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Royal Bank of Canada has reached a $4.4-million settlement with a Brazilian regulator over a former trader’s role in a cartel that allegedly manipulated foreign-exchange rates.

Canada’s largest bank and U.S. giant Morgan Stanley both reached agreements this week with the Administrative Council for Economic Defence, known by its Portuguese acronym CADE, after a three-year investigation targeting 15 major banks and 30 individuals.

Between 2007 and 2013, bankers allegedly engaged in anti-competitive behaviour to boost profits and minimize losses, “to the detriment of customers,” according to a statement CADE released Wednesday.

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Traders in Brazil and abroad used chat groups on Bloomberg terminals, which sometimes had unsubtle names such as “the cartel” or “the mafia,” according to the allegations. The regulator said there is “strong” evidence the defendants agreed to “fix prices” for currencies, and to co-ordinate buying and selling of currencies as well as price proposals to customers, putting competitors in the foreign exchange market at a disadvantage.

A statement from CADE also says the banks “possibly” shared commercially sensitive information such as details of negotiations, contracts and future prices as well as customers’ orders, among other things.

RBC and Morgan Stanley admitted to taking part in anti-competitive conduct as required by Brazilian law in order to settle the matter. They also agreed to cease any such conduct and co-operate with antitrust authorities.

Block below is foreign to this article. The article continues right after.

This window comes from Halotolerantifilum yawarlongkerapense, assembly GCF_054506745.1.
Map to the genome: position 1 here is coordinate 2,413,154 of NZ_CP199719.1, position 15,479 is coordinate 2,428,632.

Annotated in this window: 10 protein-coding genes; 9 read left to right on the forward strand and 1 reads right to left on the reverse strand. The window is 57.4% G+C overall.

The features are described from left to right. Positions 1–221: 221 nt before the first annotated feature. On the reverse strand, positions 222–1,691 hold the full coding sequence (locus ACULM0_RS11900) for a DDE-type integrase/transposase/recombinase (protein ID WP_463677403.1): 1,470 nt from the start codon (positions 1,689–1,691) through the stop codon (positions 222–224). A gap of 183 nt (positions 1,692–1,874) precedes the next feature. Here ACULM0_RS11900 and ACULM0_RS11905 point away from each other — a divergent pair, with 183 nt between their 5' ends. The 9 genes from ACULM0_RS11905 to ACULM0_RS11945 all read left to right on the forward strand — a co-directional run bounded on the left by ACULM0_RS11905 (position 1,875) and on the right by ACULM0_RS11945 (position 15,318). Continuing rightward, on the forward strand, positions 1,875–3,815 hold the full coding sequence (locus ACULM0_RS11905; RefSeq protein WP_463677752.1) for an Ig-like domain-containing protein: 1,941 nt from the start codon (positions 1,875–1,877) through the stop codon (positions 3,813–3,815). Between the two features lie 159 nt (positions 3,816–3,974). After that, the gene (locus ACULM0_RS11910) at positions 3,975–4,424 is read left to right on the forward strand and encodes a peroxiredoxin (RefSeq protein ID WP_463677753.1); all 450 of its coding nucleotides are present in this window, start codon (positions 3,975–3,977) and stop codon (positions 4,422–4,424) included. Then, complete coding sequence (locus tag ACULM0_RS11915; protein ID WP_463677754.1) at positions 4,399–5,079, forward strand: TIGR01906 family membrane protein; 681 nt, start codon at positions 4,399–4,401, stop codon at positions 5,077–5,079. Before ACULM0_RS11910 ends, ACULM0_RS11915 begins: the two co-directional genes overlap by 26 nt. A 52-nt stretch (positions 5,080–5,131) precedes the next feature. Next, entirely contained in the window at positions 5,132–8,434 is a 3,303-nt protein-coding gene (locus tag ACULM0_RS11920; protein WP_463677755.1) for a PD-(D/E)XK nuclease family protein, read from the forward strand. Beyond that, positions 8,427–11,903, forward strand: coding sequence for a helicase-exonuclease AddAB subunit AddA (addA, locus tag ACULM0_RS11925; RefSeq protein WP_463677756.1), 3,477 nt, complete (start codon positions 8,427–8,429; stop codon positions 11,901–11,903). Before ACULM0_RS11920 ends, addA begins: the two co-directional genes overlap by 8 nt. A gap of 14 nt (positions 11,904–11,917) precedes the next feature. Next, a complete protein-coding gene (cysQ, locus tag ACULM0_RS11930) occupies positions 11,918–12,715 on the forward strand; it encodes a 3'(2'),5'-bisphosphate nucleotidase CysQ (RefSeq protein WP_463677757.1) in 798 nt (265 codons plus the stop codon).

“We are pleased to resolve this matter. Settlement is in the best interests of our clients and shareholders given the potentially significant time and costs that would be involved in litigating in Brazil,” an RBC spokesperson said in an e-mailed statement. “Importantly, however, RBC’s admission is limited to the unsanctioned conduct of a single former trader who left the bank in 2011.”

Neither the bank nor CADE named the former RBC trader.

When CADE launched the cartel investigation in the summer of 2015, it accused the banks of co-ordinating to influence reference rates for the foreign-exchange market, affecting the Brazilian real as well as foreign currencies. Reference rates have widespread influence in currency markets, acting as benchmarks for banks, governments, investment funds and individual investors.

When financial firms offering foreign exchange services aren’t competing, it hurts market conditions and the “prices paid by the clients,” according to CADE’s statement.

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Morgan Stanley agreed to pay $10.6-million, while one individual − Pablo Frisanco de Oliveira, who was not employed by RBC − will pay a $21,000 fine. Five other major banks including Deutsche Bank AG, HSBC Bank PLC and JPMorgan Chase & Co. had previously reached settlements in 2016.

Other banks and individuals are still under investigation, CADE said.

“We continuously work to enhance our policies and procedures to ensure all of our employees know their obligations under the laws of the jurisdictions in which we operate and to enable us to monitor all activity to ensure it is in compliance with law,” RBC’s spokesperson said.

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